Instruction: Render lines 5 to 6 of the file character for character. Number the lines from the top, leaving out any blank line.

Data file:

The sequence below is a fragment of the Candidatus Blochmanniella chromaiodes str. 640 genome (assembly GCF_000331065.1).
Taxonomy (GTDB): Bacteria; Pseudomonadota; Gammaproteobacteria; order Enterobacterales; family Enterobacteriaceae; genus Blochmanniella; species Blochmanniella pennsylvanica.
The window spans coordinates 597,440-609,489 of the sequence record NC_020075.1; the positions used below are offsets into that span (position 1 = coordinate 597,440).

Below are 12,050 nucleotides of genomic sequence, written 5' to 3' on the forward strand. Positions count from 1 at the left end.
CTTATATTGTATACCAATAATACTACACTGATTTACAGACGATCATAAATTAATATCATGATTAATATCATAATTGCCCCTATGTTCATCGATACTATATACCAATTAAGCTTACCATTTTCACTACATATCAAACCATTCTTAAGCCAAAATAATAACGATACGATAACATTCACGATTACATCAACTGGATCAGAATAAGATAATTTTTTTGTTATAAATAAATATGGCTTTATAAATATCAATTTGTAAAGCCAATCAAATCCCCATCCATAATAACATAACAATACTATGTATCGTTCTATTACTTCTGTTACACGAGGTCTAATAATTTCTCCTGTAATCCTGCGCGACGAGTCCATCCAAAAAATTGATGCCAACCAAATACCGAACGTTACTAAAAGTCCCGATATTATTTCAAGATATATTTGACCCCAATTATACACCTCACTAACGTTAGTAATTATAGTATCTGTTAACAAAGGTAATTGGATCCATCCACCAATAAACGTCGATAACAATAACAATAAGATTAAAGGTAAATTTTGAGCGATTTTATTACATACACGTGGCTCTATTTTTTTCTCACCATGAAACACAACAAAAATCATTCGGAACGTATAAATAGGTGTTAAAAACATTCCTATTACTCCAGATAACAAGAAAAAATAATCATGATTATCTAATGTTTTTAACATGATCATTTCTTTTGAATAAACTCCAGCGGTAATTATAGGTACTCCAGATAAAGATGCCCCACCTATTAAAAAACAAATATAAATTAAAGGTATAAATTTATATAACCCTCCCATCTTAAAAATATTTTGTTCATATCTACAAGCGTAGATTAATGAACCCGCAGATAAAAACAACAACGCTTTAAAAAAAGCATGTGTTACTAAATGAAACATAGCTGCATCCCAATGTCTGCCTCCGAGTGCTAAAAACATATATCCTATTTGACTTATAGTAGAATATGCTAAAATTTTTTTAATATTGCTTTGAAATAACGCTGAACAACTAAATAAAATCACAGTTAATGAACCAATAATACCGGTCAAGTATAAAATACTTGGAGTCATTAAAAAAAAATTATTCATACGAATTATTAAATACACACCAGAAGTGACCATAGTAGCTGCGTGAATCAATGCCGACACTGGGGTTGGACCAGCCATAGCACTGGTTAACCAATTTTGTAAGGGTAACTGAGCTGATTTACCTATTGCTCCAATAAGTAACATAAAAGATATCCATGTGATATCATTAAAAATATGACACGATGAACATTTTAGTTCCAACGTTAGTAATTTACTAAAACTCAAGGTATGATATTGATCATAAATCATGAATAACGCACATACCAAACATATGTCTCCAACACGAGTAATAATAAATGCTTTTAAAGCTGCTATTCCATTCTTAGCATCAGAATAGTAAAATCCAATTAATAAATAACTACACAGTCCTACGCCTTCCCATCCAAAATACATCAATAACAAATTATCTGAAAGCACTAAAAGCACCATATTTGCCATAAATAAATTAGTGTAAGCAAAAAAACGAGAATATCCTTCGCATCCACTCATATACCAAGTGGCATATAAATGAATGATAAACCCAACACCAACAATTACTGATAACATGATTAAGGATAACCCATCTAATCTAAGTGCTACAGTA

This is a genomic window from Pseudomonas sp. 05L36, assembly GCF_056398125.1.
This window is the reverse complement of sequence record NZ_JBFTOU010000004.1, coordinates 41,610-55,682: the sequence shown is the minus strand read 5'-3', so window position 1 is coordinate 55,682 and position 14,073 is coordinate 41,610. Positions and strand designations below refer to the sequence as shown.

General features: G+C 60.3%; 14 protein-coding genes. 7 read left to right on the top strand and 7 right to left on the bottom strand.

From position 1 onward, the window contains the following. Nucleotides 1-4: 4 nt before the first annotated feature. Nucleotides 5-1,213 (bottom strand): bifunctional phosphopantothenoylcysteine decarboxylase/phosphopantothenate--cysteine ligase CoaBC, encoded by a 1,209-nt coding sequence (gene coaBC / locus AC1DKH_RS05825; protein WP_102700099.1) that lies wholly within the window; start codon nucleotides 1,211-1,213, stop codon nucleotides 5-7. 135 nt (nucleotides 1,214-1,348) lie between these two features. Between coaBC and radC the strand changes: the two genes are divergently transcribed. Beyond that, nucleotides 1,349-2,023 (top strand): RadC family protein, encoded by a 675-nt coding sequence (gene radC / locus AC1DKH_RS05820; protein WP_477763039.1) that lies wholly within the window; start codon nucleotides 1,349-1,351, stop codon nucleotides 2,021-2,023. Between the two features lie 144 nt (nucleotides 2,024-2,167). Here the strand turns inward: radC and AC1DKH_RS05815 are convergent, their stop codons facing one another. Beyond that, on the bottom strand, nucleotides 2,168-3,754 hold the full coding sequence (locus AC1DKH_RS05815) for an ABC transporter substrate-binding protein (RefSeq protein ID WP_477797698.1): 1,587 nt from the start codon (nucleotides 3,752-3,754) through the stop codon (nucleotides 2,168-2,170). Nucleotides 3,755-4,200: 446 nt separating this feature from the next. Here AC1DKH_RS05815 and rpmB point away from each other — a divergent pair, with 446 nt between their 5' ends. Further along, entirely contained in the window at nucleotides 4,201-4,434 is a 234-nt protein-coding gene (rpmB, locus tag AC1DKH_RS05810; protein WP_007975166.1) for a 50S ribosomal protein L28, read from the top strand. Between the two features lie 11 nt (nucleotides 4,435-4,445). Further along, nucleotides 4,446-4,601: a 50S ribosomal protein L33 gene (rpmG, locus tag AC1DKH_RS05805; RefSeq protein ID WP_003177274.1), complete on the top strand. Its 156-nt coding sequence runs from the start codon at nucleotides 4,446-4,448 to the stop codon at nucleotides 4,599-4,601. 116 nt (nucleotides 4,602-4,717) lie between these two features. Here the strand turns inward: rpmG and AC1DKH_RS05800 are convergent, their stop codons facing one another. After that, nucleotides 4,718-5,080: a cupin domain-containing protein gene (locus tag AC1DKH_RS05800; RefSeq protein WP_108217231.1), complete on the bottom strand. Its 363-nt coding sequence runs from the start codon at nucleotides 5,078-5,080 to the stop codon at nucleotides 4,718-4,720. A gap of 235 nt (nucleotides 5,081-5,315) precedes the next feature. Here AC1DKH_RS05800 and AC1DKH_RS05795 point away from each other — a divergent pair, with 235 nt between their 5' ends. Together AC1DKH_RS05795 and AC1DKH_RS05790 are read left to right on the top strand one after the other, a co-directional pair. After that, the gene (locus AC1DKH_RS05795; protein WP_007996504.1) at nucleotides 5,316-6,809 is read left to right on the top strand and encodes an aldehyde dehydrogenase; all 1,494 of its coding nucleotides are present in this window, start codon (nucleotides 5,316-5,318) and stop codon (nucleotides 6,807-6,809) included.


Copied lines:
CTTATATTGTATACCAATAATACTACACTGATTTACAGACGATCATAAATTAATATCATGATTAATATCATAATTGCCCCTATGTTCATCGATACTATATACCAATTAAGCTTACCATTTTCACTACATATCAAACCATTCTTAAGCCAAAATAATAACGATACGATAACATTCACGATTACATCAACTGGATCAGAATAAGATAATTTTTTTGTTATAAATAAATATGGCTTTATAAATATCAATTTGTAAAGCCAATCAAATCCCCATCCATAATAACATAACAATACTATGTATCGTTCTATTACTTCTGTTACACGAGGTCTAATAATTTCTCCTGTAATCCTGCGCGACGAGTCCATCCAAAAAATTGATGCCAACCAAATACCGAACGTTACTAAAAGTCCCGATATTATTTCAAGATATATTTGACCCCAATTATACACCTCACTAACGTTAGTAATTATAGTATCTGTTAACAAAGGTAATTGGATCCATCCACCAATAAACGTCGATAACAATAACAATAAGATTAAAGGTAAATTTTGAGCGATTTTATTACATACACGTGGCTCTATTTTTTTCTCACCATGAAACACAACAAAAATCATTCGGAACGTATAAATAGGTGTTAAAAACATTCCTATTACTCCAGATAACAAGAAAAAATAATCATGATTATCTAATGTTTTTAACATGATCATTTCTTTTGAATAAACTCCAGCGGTAATTATAGGTACTCCAGATAAAGATGCCCCACCTATTAAAAAACAAATATAAATTAAAGGTATAAATTTATATAACCCTCCCATCTTAAAAATATTTTGTTCATATCTACAAGCGTAGATTAATGAACCCGCAGATAAAAACAACAACGCTTTAAAAAAAGCATGTGTTACTAAATGAAACATAGCTGCATCCCAATGTCTGCCTCCGAGTGCTAAAAACATATATCCTATTTGACTTATAGTAGAATATGCTAAAATTTTTTTAATATTGCTTTGAAATAACGCTGAACAACTAAATAAAATCACAGTTAATGAACCAATAATACCGGTCAAGTATAAAATACTTGGAGTCATTAAAAAAAAATTATTCATACGAATTATTAAATACACACCAGAAGTGACCATAGTAGCTGCGTGAATCAATGCCGACACTGGGGTTGGACCAGCCATAGCACTGGTTAACCAATTTTGTAAGGGTAACTGAGCTGATTTACCTATTGCTCCAATAAGTAACATAAAAGATATCCATGTGATATCATTAAAAATATGACACGATGAACATTTTAGTTCCAACGTTAGTAATTTACTAAAACTCAAGGTATGATATTGATCATAAATCATGAATAACGCACATACCAAACATATGTCTCCAACACGAGTAATAATAAATGCTTTTAAAGCTGCTATTCCATTCTTAGCATCAGAATAGTAAAATCCAATTAATAAATAACTACACAGTCCTACGCCTTCCCATCCAAAATACATCAATAACAAATTATCTGAAAGCACTAAAAGCACCATATTTGCCATAAATAAATTAGTGTAAGCAAAAAAACGAGAATATCCTTCGCATCCACTCATATACCAAGTGGCATATAAATGAATGATAAACCCAACACCAACAATTACTGATAACATGATTAAGGATAACCCATCTAATCTAAGTGCTACAGTA

This is a genomic window from Pseudomonas sp. 05L36, assembly GCF_056398125.1.